The atomization of payments: Part two

In one of my blog on atomizing , I explained how payments volumes are likely to expand 25 times or more in the future, resulting in trillions of new payments. In part two, I explain a precedent for this and its implications, and how the payments industry needs to prepare.

Precedent and Implications

Atomization of communication is a precedent. Nowadays, communication is dominated by e-mail, texts and social media posts in volumes that dwarf those of the past using paper. Individuals typically send and receive hundreds of texts and e-mails each week, compared to a few letters in the past. It has taken about 20 years to reach this state, and volumes are still growing.

If atomization of communications is replicated in the payments industry, trillions of payments can become a realistic prospect. The implications are far-reaching.

  • Firstly, cards have no role to play. They may endure for many more years, but as an innovation of the 1960s, they are inefficient, expensive and fraud-prone, unsuited to the atomized payments landscape.
  • Secondly, merchant acquiring may disappear over time. Necessary in the past to connect merchants with the banking system and enable commerce, (for example open APIs) is superseding their role.
  • Thirdly, payment revenue will drop towards zero. Merchant fees are not sustainable and will simply be bypassed if maintained. Instead, new business models will emerge, based on the security, resilience and reach of transactions.
  • Fourthly, new account-to-account payment infrastructures and controls will be required to support the volume and bandwidth needed for atomized payments.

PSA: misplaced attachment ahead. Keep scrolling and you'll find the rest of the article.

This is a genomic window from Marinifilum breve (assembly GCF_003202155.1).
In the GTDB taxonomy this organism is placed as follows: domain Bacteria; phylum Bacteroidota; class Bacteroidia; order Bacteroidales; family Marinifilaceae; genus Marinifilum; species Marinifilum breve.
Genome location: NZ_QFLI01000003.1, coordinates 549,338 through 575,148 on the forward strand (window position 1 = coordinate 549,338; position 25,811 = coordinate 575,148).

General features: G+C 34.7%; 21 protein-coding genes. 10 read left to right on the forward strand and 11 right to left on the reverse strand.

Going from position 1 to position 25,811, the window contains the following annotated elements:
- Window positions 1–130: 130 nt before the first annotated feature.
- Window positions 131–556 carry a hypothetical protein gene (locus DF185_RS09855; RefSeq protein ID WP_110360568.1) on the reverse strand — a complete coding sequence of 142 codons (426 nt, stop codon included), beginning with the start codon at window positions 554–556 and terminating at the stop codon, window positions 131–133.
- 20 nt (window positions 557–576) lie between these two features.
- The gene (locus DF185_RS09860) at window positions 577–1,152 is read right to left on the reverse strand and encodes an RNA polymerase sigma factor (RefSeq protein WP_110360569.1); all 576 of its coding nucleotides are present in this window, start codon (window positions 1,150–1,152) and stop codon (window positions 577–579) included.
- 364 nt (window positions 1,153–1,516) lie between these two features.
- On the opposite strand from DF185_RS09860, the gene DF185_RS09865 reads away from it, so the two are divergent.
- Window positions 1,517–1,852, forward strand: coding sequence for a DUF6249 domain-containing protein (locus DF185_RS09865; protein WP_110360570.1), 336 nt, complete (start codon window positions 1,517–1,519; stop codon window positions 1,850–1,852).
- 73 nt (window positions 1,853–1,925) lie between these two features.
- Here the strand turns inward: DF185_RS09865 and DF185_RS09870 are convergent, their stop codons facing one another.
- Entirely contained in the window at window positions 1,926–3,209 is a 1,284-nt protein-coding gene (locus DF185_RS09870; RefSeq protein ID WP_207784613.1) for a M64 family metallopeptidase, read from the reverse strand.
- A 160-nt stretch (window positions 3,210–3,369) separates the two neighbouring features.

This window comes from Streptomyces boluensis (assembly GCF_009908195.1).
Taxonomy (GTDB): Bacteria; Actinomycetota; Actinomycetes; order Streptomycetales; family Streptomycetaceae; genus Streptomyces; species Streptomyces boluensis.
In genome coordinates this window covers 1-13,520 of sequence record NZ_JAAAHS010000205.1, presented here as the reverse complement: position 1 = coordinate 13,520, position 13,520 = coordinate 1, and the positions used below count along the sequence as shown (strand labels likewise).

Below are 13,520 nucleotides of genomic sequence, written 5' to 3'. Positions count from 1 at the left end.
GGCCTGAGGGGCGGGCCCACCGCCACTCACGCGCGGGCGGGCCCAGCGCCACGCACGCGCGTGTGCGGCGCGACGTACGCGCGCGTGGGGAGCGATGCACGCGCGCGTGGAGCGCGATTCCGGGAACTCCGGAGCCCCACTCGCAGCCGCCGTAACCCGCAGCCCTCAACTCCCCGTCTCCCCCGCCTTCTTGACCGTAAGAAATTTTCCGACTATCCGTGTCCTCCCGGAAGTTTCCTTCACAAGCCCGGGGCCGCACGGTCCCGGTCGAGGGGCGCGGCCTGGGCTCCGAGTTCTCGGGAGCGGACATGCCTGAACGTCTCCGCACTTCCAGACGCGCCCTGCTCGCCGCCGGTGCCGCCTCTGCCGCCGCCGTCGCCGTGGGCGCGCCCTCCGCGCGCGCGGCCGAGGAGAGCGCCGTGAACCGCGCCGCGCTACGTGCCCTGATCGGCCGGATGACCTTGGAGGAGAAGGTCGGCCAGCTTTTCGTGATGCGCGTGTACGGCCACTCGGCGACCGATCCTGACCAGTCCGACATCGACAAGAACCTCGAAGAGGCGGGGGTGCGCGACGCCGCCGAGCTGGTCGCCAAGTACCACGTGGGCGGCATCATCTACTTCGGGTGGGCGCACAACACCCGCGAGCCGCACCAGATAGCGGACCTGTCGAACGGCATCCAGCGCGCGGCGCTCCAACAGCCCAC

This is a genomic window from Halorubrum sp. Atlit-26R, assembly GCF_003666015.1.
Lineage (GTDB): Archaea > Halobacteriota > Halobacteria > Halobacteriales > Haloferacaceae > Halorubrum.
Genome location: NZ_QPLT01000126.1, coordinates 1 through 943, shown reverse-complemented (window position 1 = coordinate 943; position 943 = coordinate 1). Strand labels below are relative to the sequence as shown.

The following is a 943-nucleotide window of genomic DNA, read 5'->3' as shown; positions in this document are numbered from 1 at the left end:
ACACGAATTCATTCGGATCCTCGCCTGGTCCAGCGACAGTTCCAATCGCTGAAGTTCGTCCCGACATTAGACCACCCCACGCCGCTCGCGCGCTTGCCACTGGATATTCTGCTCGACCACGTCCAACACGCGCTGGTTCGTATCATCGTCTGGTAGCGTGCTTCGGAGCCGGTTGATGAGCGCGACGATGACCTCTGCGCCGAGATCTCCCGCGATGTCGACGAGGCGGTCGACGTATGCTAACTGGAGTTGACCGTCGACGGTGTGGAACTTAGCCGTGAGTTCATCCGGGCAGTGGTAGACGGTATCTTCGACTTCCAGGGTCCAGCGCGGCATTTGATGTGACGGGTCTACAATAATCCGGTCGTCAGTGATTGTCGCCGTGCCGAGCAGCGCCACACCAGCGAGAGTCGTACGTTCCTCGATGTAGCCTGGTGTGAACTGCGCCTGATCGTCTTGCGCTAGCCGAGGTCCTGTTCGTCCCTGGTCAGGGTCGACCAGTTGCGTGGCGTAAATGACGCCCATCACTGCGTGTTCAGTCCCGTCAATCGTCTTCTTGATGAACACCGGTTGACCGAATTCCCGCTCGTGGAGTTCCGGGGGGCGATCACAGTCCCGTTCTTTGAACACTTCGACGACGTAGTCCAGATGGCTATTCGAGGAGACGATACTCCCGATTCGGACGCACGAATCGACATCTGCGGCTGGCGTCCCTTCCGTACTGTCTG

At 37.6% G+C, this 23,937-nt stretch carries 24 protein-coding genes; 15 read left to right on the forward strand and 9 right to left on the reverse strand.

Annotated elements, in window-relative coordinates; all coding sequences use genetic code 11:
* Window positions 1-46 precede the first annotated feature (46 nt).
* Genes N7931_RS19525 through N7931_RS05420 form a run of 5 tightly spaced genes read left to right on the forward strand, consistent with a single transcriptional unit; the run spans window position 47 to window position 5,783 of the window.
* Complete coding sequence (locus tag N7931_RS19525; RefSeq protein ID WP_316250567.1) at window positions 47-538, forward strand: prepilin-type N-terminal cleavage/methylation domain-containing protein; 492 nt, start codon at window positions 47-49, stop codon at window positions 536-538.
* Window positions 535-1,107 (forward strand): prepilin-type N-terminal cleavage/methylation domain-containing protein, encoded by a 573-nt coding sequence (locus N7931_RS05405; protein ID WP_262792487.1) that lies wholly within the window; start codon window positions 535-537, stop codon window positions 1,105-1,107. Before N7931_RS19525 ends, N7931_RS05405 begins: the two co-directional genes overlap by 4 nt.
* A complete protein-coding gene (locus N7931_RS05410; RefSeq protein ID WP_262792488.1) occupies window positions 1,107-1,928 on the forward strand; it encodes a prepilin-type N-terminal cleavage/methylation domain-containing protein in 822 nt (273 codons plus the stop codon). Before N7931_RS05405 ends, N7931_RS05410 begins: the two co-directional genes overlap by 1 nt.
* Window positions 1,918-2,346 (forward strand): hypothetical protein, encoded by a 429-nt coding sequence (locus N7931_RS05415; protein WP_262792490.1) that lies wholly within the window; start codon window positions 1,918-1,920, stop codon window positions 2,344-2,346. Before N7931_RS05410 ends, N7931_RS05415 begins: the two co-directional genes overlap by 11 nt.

• Lastly, the payment industry needs foresight to plan for this change.

Sleepwalking towards the future

Kevin Hanley at RBS recently gave a great Finextra interview in which he talked about the divergence between technology changing exponentially and industries, organizations and individuals thinking linearly. Payments is an industry changing exponentially, however, much of it remains in a linear mode, underestimating the impact of this change. For example, earlier this year, at a conference I was rebuked for forecasting UK contactless card volumes would rise from three billion in 2016 to six to nine billion transactions this year. A member of the ATM industry, passionate about cash, described my forecast as irresponsible. However, UK Finance figures already show the country is clearly on track to exceed six billion contactless transactions in 2017.

My point at the time was that no one is predicting these volumes, or planning for them, yet they are happening. The payments industry is sleepwalking towards its future. The industry needs to think and act exponentially, and it needs a vision. A 25-times increase in volumes over 30 years is only an 11 percent per year compound growth rate—a rate that the world-leading UK Faster Payments system has exceeded consistently for many years.

We are already in an exponential payments world. The good news is that innovation and change in payments will be sustained for many years and the responsible action to take is to embrace it now.

My thanks to Nick Caplan, Chairman of Faster Payments Scheme Ltd for the inspiration behind this blog.


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